Angola? Congo? No, Louisiana
When the Levee Broke
Hurricane Katrina yanks at the threads of a fragile New Orleans society
by Anya Kamenetz
August 31st, 2005 11:0
If you've visited the city as a tourist or a conventioneer, most of the places you probably remember—the balconies of the Quarter, the mansions of the Garden District, and the leafy neighborhoods of Uptown—did not go underwater in the first deluge. They were all built a long time ago by rich people on marginally higher ground, so they were suffering only from downed tree branches and power and water outages until the levee breach started a second water flow. Counterintuitively, it's better to be closer to the river, since that's where the levee and the ground is built up.
On the other hand, New Orleans East and the Ninth Ward, home of Dirty South rappers like Juvenile and the Cash Money Crew, flooded up to the rooftops. As did Treme, just northwest of the Quarter, the home of the Treme Brass Band and Louis Armstrong Park. Jefferson Parish, the suburban land of Barnes and Noble and Old Navy, out to and including the airport, is swamped. Lakeview, a quiet, older northern residential neighborhood where a lot of cops live and people don't lock their doors, is flooded too. And every hour that the levees stay open, the water will rise.
That is the physical damage as of now. Then there will be Katrina's more far-reaching harm, caused by the ways in which the Gulf South is part of the Caribbean Rim. The city of New Orleans has a 34 percent poverty rate, triple the national average. It's about 70 percent black. White flight, first to Jefferson Parish and then across Lake Pontchartrain, to the North Shore, has accomplished the desired aim of de facto segregation in the public schools, which are 93 percent black in Orleans Parish and some of the worst in the country. (My sister and I attended the two good public schools, Lusher and Franklin, which are little multiethnic magnet islands massively resented by the rest of the city.)
Knowing this, and that many of the neighborhoods destroyed were the poorest in the city, provides a little context for such incidents as Tuesday's riot in the Wal-Mart parking lot, where even the cops were spotted lifting some electronics. Elsewhere, a looter shot a police officer in the head today, critically wounding him.
This stuff is bad and it's only going to get worse. To belabor the obvious, a lot of the people who stayed did so because they didn't have the money to leave. An estimated hundred thousand had no cars. Many didn't have jobs in the first place, and now they don't have homes, and there's plenty of stored-up resentment to go around. The city government cleared out Tuesday night, leaving a sinking ship. Irony #1: The Wal-Mart free-for-all began when neighborhood residents were invited to a real giveaway of food and cleaning supplies, then started to help themselves. Irony #2: This particular Wal-Mart was built only a few years ago, over strenuous neighborhood objections, as the commercial hub of a mixed-income public-private housing development for which they tore down the decrepit St. Thomas projects. This renovation was widely credited with sparking a vicious outbreak of violence as displaced gang members searched for new turf. The same civic leaders who cut that deal will now be charged with rebuilding the entire city essentially from scratch.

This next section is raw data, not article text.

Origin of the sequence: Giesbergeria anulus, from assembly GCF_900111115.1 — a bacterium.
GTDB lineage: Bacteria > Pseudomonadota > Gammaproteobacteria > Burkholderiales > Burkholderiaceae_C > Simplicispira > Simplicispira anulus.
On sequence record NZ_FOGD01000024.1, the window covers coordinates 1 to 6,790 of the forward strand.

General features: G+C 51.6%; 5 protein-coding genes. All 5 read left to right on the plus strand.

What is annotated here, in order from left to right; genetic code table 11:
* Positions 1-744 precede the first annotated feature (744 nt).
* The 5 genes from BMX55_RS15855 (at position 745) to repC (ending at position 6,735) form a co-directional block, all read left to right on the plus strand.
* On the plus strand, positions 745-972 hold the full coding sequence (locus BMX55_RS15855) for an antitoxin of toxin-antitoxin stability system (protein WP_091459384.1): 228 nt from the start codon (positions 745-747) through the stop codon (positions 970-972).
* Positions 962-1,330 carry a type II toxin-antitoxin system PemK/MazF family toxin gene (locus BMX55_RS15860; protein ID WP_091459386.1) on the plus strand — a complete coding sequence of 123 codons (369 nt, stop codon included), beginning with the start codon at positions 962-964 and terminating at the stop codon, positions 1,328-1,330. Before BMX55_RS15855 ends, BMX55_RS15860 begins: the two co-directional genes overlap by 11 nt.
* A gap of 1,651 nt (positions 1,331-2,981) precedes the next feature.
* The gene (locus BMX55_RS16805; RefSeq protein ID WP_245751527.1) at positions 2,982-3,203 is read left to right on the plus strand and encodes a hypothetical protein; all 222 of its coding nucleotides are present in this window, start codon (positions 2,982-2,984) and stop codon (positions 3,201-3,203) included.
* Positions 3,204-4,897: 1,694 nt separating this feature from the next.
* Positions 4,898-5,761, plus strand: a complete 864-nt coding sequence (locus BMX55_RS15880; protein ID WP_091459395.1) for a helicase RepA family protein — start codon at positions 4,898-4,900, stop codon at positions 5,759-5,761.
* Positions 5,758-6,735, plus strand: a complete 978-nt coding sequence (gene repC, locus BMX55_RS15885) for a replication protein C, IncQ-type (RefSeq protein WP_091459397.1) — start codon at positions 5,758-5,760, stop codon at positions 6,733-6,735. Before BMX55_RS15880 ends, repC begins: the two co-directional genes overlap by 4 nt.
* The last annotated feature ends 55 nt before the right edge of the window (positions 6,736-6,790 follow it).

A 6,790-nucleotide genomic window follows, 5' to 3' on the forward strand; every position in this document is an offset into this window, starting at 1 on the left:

It's the same in Mississippi
Anger rises among Mississippi's poor after Katrina
By Paul Simao
"Many people didn't have the financial means to get out," said Alan LeBreton, 41, an apartment superintendent who lived on Biloxi's seaside road, now in ruins. "That's a crime and people are angry about it."
Many of the town's well-off heeded authorities' warnings to flee north, joining thousands of others who traveled from the Gulf Coast into northern Mississippi and Alabama, Georgia and other nearby states.
Hotels along the interstates and other main roads were packed with these temporary refugees. Gas stations and convenience stores -- at least those that were open -- sold out of water, ice and other supplies within hours.
But others could not afford to join them, either because they didn't own a car or couldn't raise funds for even the cheapest motel.
"No way we could do that," said Willie Rhetta, a bus driver, who remained in his home to await Katrina.
Resentment at being left behind in the path of one of the fiercest hurricanes on record may have contributed to some of the looting that occurred in Biloxi and other coastal communities.
A number of private residences, including some in upscale neighborhoods, were targeted, residents said.
Class divisions, which often fall along racial lines in this once-segregated southern state, are not new to Mississippi. It traditionally is one of the poorest states in the United States.
In 2004, Mississippi had the second lowest median household income and the highest percentage of people -- 21.6 percent -- living in poverty, according to a report released this week by the U.S. Census Bureau.
posted by Steve @ 1:13:00 AM